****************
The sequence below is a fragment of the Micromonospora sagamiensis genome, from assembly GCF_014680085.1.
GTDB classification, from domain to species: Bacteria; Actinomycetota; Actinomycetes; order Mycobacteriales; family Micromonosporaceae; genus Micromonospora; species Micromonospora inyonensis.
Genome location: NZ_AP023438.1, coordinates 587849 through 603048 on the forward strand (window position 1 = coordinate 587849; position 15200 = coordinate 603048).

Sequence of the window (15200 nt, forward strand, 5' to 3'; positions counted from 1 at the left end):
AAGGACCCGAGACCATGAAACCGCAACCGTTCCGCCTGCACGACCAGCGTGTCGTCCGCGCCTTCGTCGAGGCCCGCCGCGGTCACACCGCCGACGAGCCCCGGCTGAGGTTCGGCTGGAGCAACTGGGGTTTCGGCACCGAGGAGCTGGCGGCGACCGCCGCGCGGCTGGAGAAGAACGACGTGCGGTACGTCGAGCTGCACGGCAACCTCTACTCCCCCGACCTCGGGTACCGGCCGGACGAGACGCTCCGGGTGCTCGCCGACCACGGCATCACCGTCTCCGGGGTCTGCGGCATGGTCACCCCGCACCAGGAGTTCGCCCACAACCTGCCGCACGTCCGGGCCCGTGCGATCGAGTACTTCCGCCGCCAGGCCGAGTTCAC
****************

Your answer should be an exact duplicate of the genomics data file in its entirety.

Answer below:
The sequence below is a fragment of the Micromonospora sagamiensis genome, from assembly GCF_014680085.1.
GTDB classification, from domain to species: Bacteria; Actinomycetota; Actinomycetes; order Mycobacteriales; family Micromonosporaceae; genus Micromonospora; species Micromonospora inyonensis.
Genome location: NZ_AP023438.1, coordinates 587849 through 603048 on the forward strand (window position 1 = coordinate 587849; position 15200 = coordinate 603048).

Sequence of the window (15200 nt, forward strand, 5' to 3'; positions counted from 1 at the left end):
AAGGACCCGAGACCATGAAACCGCAACCGTTCCGCCTGCACGACCAGCGTGTCGTCCGCGCCTTCGTCGAGGCCCGCCGCGGTCACACCGCCGACGAGCCCCGGCTGAGGTTCGGCTGGAGCAACTGGGGTTTCGGCACCGAGGAGCTGGCGGCGACCGCCGCGCGGCTGGAGAAGAACGACGTGCGGTACGTCGAGCTGCACGGCAACCTCTACTCCCCCGACCTCGGGTACCGGCCGGACGAGACGCTCCGGGTGCTCGCCGACCACGGCATCACCGTCTCCGGGGTCTGCGGCATGGTCACCCCGCACCAGGAGTTCGCCCACAACCTGCCGCACGTCCGGGCCCGTGCGATCGAGTACTTCCGCCGCCAGGCCGAGTTCAC